Pressure Relief Valves

Chemical Engineering Lab I
Group Project
Group II
Members: Kuntu Satterwhite, Janique Ricketts, Teresia Kiangi
Report Submitted: 14th April, 2000

Question: Discuss the importance of Relief Valves in the unit operations in detail, and give the design criteria/ parameters/ models available equations in the literature. Support your work by giving a typical example from the literature.

Since the inception of pressurized systems to produce and transmit energy, it has been a constant goal to find safe, dependable means of relieving pressure. The simple, inexpensive, spring loaded relief valves has been manufactured for over a hundred and fifty years, performing its job with varying degrees of reliability over that time period.
In the Unites States alone, boiler explosions caused a significant loss of life reaching a peak with 400 such explosions in 1904. With the adoption of the ASME Pressure and Vessel Code in 1911, boiler explosions declined to where, after 1973 they are non-existent. Over the same period, operating pressures for most systems were increased, in the case of boiler pressures increases were from 200 to 3000 psi and above.
Pressure relief valves are used to safely contain pressurized gases and liquids. Throughout the years there has been an increased demand for safety in industrial and other related operating practices. These valves are one of the many devices that have been created in conjunction with standardized design and operating practices, for the provision of this very protection. In the past, vessels that now would obviously require relief valves were heated often resulting in drastic increase in pressure within the vessel. This resulted in an extremely dangerous outcome physically for all the parties involved.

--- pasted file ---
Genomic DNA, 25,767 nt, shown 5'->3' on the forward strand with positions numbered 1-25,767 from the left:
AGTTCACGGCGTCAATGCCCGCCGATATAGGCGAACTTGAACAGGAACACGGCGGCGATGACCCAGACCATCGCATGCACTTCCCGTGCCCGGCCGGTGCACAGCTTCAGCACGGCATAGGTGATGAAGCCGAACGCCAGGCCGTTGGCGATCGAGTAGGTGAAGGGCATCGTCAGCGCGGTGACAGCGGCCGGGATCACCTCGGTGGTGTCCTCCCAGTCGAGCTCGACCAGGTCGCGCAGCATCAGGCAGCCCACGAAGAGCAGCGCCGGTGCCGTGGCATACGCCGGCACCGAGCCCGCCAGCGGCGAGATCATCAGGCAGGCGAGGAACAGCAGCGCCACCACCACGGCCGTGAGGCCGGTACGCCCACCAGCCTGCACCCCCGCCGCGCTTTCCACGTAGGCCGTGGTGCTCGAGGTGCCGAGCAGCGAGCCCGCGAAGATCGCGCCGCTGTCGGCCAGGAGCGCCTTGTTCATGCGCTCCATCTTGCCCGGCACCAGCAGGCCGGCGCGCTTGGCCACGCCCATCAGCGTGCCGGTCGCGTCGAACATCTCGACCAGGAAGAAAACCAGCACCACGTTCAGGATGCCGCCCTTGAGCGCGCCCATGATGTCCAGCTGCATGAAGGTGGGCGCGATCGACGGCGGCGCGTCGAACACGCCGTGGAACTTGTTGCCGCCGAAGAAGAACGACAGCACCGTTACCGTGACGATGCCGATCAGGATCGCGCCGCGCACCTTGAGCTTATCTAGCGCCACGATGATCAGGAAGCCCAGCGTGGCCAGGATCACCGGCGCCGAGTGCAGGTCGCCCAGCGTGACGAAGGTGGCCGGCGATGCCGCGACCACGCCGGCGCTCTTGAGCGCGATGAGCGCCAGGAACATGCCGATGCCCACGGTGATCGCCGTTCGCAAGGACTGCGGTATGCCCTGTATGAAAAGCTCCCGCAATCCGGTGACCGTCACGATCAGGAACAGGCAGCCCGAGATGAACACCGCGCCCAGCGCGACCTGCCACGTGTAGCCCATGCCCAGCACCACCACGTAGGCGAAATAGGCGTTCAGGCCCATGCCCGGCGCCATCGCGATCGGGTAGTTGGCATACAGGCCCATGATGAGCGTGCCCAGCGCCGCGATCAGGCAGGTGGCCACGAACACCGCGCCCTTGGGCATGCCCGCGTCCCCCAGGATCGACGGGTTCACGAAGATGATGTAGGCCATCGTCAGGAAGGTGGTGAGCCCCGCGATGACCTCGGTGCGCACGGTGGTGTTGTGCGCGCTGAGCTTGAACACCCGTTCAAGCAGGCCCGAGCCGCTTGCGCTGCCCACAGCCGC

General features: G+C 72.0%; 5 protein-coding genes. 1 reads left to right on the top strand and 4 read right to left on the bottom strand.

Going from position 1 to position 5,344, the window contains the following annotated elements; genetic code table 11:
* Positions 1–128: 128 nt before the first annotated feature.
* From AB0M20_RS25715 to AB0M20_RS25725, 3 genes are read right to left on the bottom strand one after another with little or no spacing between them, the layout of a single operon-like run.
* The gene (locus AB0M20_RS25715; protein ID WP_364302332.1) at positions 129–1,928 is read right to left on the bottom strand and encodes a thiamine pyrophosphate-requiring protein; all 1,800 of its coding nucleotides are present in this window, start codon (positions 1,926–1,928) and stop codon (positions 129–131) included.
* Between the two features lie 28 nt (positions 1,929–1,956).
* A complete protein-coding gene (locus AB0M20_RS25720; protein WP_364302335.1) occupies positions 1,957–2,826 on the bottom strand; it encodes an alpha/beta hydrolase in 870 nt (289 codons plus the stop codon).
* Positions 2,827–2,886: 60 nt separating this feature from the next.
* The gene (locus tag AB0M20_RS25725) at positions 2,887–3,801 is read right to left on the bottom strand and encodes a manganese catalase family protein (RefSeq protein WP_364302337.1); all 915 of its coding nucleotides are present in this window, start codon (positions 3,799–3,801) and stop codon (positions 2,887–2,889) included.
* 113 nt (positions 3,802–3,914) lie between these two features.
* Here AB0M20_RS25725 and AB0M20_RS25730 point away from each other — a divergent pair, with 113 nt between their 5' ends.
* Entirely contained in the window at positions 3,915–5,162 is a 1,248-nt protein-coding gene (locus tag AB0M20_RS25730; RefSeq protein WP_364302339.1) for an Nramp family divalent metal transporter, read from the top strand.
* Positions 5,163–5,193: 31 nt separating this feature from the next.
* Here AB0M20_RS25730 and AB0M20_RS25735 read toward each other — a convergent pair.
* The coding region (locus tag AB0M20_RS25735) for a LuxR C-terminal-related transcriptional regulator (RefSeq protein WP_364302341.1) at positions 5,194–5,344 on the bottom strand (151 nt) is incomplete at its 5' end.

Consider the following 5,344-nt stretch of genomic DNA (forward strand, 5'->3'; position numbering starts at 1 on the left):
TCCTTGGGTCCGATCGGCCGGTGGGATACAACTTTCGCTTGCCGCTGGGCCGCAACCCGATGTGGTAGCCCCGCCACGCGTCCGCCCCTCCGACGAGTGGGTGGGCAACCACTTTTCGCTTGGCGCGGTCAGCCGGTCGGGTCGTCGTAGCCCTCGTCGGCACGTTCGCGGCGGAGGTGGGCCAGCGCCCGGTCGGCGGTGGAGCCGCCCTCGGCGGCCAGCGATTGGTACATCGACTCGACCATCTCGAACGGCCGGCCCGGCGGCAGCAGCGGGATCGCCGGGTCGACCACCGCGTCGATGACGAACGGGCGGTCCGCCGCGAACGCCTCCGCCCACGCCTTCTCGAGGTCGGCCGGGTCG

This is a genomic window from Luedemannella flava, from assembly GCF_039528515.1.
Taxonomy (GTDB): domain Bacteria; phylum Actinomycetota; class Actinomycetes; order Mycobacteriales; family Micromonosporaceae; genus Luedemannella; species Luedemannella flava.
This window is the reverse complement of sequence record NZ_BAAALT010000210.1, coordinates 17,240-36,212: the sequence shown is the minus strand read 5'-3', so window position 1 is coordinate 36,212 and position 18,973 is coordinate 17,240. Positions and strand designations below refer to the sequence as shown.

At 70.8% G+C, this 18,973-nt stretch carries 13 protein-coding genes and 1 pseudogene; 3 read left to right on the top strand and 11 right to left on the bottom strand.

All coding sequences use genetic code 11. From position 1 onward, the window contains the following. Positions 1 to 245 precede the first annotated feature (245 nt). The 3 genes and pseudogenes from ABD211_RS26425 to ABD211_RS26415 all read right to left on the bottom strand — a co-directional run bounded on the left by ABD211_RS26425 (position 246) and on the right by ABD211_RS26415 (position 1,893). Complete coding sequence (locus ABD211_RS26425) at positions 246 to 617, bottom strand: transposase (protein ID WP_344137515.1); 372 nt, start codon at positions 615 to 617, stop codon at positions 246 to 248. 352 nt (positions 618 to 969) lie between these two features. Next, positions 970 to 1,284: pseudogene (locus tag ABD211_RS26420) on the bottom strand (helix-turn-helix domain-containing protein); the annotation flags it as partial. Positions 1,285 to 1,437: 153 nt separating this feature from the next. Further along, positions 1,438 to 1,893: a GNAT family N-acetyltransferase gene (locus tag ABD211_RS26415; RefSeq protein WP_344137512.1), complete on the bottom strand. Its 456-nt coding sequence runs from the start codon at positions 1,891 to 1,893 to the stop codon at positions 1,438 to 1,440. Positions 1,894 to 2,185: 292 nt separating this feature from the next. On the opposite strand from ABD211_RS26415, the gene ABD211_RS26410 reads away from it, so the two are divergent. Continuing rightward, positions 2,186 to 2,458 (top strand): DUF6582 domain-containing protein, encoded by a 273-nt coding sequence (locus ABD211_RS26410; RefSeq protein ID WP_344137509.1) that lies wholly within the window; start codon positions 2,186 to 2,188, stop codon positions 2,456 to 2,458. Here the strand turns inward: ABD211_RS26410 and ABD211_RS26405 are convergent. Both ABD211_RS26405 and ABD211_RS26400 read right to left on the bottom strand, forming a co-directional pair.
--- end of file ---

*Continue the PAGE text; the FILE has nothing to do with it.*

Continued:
Pressure valves may be classified into two main categories namely reclosing and non-reclosing. Reclosing devices are the more common of these two groups. They are designed in such a manner that they reclose securely once safe pressure levels have been restored. The second type, the non-reclosing pressure valve, does not reclose nor vent all the fluid built up, for example fusible plugs.
Pressure relief valves are relatively simple pieces of equipment. The operation of these devices involves a spring-loaded disk resting on a seat. When the pressure is low the force on the disk is less than the spring force on the disk and the valve remains closed. The pressure force increases causing a drop in the force that seals the disk on the seat. Once the valve is raised a larger disk area is available for the fluid to flow through providing a lifting force which is directly correlated. The valve will then continue to rise until the compressed spring generates enough force to stop it.
Once the valve has risen the fluid will then flow through the valve. This fluid may be either gas or liquid. Due to specific passages in the valve the fluid will then exert a dynamic force on the valve which arise as a result of momentum changes and drag. This causes the disk to raise even higher and with a higher elevation a higher low is produced. The maximum height the valve can attain is classified as the throat area. When the valve is open to an area equal to the throat area that is referred to as the quotocurtain area. At this point the system is in steady state. If the disk continues to rise this will have no effect on the flow and the system will be said to be in a steady state operation.
The pressure inside the vessel decreases as the fluid flows through the valve. The disk is held open by static pressure as well as dynamic flow forces, which act, on the full area of the disk. In order for the spring forces to overcome the forces exerted by the fluid and reclose the valve the pressure must fall well below the original pressure which caused it to rise in the first place. The pressure at which the disk reestablishes contact with the seat is referred to as the reclosing pressure.

Category: Science